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A test tube rack is filled with vials of blood.

Blood test predicts chances of lymphoma relapse after therapy

Stanford Medicine Scientists have devised a blood test to predict some cancer relapses after patients have already been treated.

Tools that track circulating tumor DNA, or ctDNA -- teeny fragments of genetic material released into the blood by dying cancer cells -- are giving doctors a clearer picture of which cancer patients respond to treatment and how quickly they do so.

Now, Stanford Medicine researchers have shown that such tracking is highly useful in gauging the success of CAR-T cell therapy, one of oncology's most advanced weapons, when treating a blood cancer called large B-cell lymphoma.

ctDNA monitoring is a non-invasive simple blood test, also called a liquid biopsy, from which a patient's ctDNA, if any exists, is collected and analyzed. The method has become a valuable way to keep tabs on cancers such as lymphomas and leukemias, in which small numbers of cancerous cells that may remain after treatment -- called minimal residual disease, or MRD -- can increase a patient's risk of relapse. 

"We've known for a long time that the DNA of the immune receptor on B and T cells can rearrange itself and basically give us a barcode," said David Miklos, MD, PhD, a professor of medicine. That barcode helps scientists distinguish malignant cells from normal ones. The advent of highly advanced DNA sequencing technologies then allowed Miklos and others "to figure out how to read these barcodes, so we could better assess MRD in patients." 

Tracking treatment results

To understand whether ctDNA tracking might hint at relapse, Miklos, who heads Stanford Medicine's Blood and Marrow Transplantation and Cellular Therapy division, Matthew Frank MD, PhD assistant professor of medicine, and their labs enrolled 72 patients with large B-cell lymphoma, who had received CAR-T cell therapy, which involves genetically engineering certain immune cells to find and eliminate specific cancer cells. They found that weekly blood tests could predict how a patient would fare after treatment.

"We saw a very clean separation of patients who go on to respond well, versus those whose disease progresses," Miklos said. Among 33 responders, 70% already had undetectable ctDNA by the second week of treatment, and they did not relapse. Meanwhile, even four weeks after treatment, residual disease stubbornly lingered in 31 patients who, although they briefly responded to the therapy, eventually relapsed. The remaining eight patients didn't complete the study.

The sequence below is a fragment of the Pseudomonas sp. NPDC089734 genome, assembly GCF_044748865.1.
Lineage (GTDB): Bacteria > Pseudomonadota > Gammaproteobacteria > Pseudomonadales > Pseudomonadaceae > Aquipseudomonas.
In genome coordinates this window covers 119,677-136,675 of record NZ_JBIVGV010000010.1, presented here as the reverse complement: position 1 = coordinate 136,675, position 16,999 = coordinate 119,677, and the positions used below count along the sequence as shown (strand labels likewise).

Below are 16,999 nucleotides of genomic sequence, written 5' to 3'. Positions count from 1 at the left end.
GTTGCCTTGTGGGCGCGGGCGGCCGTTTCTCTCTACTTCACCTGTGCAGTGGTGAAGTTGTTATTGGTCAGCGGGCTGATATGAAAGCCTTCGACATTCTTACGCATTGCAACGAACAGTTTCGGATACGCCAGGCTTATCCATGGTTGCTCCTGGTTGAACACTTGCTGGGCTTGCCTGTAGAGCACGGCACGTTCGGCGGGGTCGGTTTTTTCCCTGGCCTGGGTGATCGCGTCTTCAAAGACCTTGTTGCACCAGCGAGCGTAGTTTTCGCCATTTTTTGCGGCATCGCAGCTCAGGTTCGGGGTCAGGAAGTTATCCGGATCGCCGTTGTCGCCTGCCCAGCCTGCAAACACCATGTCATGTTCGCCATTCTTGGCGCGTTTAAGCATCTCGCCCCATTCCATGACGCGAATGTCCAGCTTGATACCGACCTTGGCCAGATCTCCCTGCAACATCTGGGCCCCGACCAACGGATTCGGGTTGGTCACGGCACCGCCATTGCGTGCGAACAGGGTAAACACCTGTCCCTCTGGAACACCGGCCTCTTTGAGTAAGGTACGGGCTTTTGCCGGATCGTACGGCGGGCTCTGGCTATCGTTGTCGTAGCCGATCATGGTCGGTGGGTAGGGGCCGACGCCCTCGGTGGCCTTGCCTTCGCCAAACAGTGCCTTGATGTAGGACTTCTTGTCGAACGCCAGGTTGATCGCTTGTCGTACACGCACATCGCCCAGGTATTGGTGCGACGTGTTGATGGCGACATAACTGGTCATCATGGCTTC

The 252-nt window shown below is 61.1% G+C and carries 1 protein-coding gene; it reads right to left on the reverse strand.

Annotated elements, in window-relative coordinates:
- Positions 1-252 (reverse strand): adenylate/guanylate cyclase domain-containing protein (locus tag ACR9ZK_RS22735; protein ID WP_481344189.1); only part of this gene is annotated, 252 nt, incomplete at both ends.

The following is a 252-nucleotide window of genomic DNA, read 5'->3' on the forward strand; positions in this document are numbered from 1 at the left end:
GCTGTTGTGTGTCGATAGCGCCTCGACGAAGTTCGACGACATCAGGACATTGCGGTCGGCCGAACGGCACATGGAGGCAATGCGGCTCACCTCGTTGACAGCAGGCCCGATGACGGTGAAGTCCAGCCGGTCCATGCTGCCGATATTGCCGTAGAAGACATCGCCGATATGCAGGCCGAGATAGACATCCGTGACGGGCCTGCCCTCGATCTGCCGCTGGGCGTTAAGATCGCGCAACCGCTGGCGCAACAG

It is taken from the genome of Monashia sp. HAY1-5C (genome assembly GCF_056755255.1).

The researchers published their findings recently in the Journal of Clinical Oncology.

Imaging techniques like PET and CT have regularly been used to monitor CAR-T cell therapy response and detect early relapse. But these scans are not always definitive or entirely reliable. Routinely including ctDNA monitoring could increase precision, Miklos said.

"It's difficult to explain to patients that after lying on the table for an hour for scans, they end up with test results that look like abstract art and are difficult to interpret," he said. "Instead, imagine being able to tell them, 'You have no detectable ctDNA, the number is zero.' It's infinitely more accessible information."

A decade-long odyssey

For Miklos, this paper is the culmination of a decade of research to advance blood cancer care at Stanford by leveraging advanced DNA sequencing technologies to suss out rogue cancer cells remaining after treatment.

In 2009, Miklos and Andrew Fire, PhD, sat at a faculty lunch and talked science instead of listening to a fundraising speech. Their conversation led to a task for Scott Boyd, MD, PhD, then a research fellow in Fire's lab: Demonstrate the power of a new approach, called next-generation sequencing, in tracking cancer.

With help from two other colleagues, Ronald Davis, PhD, and James Zehnder, MD, Boyd, Miklos, and Fire fine-tuned the technology's earliest version for this purpose. Then, as the field of genomic sequencing evolved, they began establishing the usefulness of newer next-generation sequencing in leukemia.

"Since 2006, we'd been banking blood samples from every patient in the Blood and Marrow Transplantation and Cellular Therapy program," Miklos said. "So we had plenty to work with." The researchers validated this other method and it became the first ctDNA test to be authorized by the Food and Drug Administration for tracking residual disease in acute lymphoblastic leukemia, chronic lymphocytic leukemia and multiple myeloma.   

The technology continued to evolve, eventually allowing for easier sequencing of ctDNA from plasma -- the liquid that surrounds cells in whole blood. The Stanford Medicine crew used this strategy in a pilot study of large B-cell lymphoma in 2018, which led to the recent 72-patient trial. The data will now be used to seek FDA clearance for expanding ctDNA testing to track this blood cancer after CAR-T cell therapy has been administered, Miklos said.  

Because lymphomas are more prevalent than leukemias, Miklos hopes the use of ctDNA monitoring becomes standard, in time.

"It spares patients unnecessary tissue biopsies, while still providing specific, quantitative assessments of tumor burden," he said. "CAR-T therapy is powerful and can rapidly influence the disease trajectory. We need a test that keeps up with this impact, or lack thereof."

Photo the National Institutes of Health

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